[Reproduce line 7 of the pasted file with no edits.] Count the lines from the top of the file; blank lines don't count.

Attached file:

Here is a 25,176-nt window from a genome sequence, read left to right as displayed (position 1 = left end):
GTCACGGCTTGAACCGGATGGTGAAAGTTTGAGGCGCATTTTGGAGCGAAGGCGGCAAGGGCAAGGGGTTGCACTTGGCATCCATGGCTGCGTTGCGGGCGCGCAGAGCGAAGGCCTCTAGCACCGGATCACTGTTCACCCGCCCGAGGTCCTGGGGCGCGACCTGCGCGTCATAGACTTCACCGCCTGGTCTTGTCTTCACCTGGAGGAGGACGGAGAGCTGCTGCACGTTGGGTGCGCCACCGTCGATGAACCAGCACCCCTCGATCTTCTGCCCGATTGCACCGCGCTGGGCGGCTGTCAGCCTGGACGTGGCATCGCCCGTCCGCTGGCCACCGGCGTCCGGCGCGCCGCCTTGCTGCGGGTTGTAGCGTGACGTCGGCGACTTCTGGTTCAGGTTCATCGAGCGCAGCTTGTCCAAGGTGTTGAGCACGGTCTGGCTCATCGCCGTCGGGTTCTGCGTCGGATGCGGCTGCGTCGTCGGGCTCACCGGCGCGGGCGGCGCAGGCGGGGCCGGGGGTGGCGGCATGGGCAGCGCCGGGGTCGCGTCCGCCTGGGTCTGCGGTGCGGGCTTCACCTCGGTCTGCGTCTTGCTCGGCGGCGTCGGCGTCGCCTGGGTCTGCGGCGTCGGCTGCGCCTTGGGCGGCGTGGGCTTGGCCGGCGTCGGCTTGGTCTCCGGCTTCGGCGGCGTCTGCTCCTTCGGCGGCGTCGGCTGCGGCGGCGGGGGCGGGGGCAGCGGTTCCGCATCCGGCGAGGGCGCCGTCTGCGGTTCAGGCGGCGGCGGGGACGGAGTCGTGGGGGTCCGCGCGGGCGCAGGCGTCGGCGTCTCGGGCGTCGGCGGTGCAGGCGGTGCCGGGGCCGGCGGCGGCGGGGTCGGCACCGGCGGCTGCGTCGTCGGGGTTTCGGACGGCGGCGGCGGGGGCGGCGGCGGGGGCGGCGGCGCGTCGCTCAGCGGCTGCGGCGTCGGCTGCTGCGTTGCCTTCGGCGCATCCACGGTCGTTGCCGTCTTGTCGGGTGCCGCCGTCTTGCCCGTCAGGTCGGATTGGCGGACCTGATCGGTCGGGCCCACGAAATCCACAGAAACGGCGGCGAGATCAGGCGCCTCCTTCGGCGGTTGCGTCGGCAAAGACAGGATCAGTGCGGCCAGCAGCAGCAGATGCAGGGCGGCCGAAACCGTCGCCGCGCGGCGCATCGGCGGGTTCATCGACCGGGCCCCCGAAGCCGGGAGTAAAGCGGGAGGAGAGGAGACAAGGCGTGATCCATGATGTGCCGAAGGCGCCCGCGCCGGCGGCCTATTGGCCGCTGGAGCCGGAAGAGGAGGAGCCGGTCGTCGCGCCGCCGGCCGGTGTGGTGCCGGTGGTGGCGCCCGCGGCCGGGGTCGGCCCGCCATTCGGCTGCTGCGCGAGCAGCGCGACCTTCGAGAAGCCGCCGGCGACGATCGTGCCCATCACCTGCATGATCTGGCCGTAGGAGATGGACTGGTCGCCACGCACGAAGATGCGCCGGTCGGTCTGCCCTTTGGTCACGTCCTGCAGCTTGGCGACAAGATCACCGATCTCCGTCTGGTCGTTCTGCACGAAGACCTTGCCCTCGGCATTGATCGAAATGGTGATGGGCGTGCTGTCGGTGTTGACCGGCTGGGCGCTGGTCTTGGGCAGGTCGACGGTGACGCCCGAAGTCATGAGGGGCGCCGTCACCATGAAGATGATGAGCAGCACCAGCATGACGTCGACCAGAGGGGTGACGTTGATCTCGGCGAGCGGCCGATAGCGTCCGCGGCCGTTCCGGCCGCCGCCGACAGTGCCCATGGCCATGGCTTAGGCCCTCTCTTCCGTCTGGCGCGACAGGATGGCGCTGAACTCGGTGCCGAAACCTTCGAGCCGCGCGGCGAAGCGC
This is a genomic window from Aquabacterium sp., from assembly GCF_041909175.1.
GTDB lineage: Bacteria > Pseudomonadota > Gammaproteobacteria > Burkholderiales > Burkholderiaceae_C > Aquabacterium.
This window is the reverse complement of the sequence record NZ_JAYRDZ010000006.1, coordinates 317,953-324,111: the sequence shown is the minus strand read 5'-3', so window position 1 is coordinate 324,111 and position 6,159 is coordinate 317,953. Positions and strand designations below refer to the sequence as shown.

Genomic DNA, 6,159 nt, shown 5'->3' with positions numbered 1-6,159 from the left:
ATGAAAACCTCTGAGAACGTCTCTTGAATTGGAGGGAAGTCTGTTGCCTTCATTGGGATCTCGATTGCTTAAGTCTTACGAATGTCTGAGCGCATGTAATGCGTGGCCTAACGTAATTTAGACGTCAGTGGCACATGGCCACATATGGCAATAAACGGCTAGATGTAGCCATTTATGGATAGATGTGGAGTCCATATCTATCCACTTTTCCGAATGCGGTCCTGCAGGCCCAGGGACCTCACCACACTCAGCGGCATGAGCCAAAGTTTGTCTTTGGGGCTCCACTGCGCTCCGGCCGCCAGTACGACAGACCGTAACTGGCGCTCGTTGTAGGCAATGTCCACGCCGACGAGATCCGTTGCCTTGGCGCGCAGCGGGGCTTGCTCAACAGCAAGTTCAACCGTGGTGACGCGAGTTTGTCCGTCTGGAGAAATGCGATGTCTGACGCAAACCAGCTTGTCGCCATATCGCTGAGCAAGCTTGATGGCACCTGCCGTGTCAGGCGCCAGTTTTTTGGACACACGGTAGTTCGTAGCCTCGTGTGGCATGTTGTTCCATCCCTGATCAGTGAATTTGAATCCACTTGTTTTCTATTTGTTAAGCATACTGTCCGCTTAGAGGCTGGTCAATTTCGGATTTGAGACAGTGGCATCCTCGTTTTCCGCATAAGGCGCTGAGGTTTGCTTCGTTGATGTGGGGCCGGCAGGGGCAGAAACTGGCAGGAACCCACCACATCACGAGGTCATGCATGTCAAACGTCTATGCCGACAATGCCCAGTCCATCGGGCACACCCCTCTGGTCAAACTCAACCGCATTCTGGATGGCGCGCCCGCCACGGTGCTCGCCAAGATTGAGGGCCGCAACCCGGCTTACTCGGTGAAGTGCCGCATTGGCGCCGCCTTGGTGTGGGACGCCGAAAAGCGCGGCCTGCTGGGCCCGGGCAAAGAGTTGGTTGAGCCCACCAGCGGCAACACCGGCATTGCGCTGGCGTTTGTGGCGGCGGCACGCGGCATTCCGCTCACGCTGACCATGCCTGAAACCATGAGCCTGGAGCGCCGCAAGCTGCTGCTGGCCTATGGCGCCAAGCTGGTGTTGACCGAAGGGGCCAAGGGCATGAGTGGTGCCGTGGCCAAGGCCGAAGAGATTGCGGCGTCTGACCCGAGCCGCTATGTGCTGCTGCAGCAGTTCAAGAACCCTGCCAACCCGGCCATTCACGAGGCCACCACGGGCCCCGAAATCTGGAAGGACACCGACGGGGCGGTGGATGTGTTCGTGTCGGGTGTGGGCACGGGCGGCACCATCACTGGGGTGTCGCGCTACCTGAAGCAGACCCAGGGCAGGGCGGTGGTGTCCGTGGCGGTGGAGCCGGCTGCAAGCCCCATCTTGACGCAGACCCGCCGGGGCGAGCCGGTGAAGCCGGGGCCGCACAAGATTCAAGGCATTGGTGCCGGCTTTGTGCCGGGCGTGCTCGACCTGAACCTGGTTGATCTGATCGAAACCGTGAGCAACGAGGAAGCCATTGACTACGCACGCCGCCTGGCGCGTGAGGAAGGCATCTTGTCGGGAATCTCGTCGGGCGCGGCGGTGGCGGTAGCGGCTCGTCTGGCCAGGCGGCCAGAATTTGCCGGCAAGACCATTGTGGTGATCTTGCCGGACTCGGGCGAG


ATGAAAACCTCTGAGAACGTCTCTTGAATTGGAGGGAAGTCTGTTGCCTTCATTGGGATCTCGATTGCTTAAGTCTTACGAATGTCTGAGCGCATGTAATGCGTGGCCTAACGTAATTTAGACGTCAGTGGCACATGGCCACATATGGCAATAAACGGCTAGATGTAGCCATTTATGGATAGATGTGGAGTCCATATCTATCCACTTTTCCGAATGCGGTCCTGCAGGCCCAGGGACCTCACCACACTCAGCGGCATGAGCCAAAGTTTGTCTTTGGGGCTCCACTGCGCTCCGGCCGCCAGTACGACAGACCGTAACTGGCGCTCGTTGTAGGCAATGTCCACGCCGACGAGATCCGTTGCCTTGGCGCGCAGCGGGGCTTGCTCAACAGCAAGTTCAACCGTGGTGACGCGAGTTTGTCCGTCTGGAGAAATGCGATGTCTGACGCAAACCAGCTTGTCGCCATATCGCTGAGCAAGCTTGATGGCACCTGCCGTGTCAGGCGCCAGTTTTTTGGACACACGGTAGTTCGTAGCCTCGTGTGGCATGTTGTTCCATCCCTGATCAGTGAATTTGAATCCACTTGTTTTCTATTTGTTAAGCATACTGTCCGCTTAGAGGCTGGTCAATTTCGGATTTGAGACAGTGGCATCCTCGTTTTCCGCATAAGGCGCTGAGGTTTGCTTCGTTGATGTGGGGCCGGCAGGGGCAGAAACTGGCAGGAACCCACCACATCACGAGGTCATGCATGTCAAACGTCTATGCCGACAATGCCCAGTCCATCGGGCACACCCCTCTGGTCAAACTCAACCGCATTCTGGATGGCGCGCCCGCCACGGTGCTCGCCAAGATTGAGGGCCGCAACCCGGCTTACTCGGTGAAGTGCCGCATTGGCGCCGCCTTGGTGTGGGACGCCGAAAAGCGCGGCCTGCTGGGCCCGGGCAAAGAGTTGGTTGAGCCCACCAGCGGCAACACCGGCATTGCGCTGGCGTTTGTGGCGGCGGCACGCGGCATTCCGCTCACGCTGACCATGCCTGAAACCATGAGCCTGGAGCGCCGCAAGCTGCTGCTGGCCTATGGCGCCAAGCTGGTGTTGACCGAAGGGGCCAAGGGCATGAGTGGTGCCGTGGCCAAGGCCGAAGAGATTGCGGCGTCTGACCCGAGCCGCTATGTGCTGCTGCAGCAGTTCAAGAACCCTGCCAACCCGGCCATTCACGAGGCCACCACGGGCCCCGAAATCTGGAAGGACACCGACGGGGCGGTGGATGTGTTCGTGTCGGGTGTGGGCACGGGCGGCACCATCACTGGGGTGTCGCGCTACCTGAAGCAGACCCAGGGCAGGGCGGTGGTGTCCGTGGCGGTGGAGCCGGCTGCAAGCCCCATCTTGACGCAGACCCGCCGGGGCGAGCCGGTGAAGCCGGGGCCGCACAAGATTCAAGGCATTGGTGCCGGCTTTGTGCCGGGCGTGCTCGACCTGAACCTGGTTGATCTGATCGAAACCGTGAGCAACGAGGAAGCCATTGACTACGCACGCCGCCTGGCGCGTGAGGAAGGCATCTTGTCGGGAATCTCGTCGGGCGCGGCGGTGGCGGTAGCGGCTCGTCTGGCCAGGCGGCCAGAATTTGCCGGCAAGACCATTGTGGTGATCTTGCCGGACTCGGGCGAG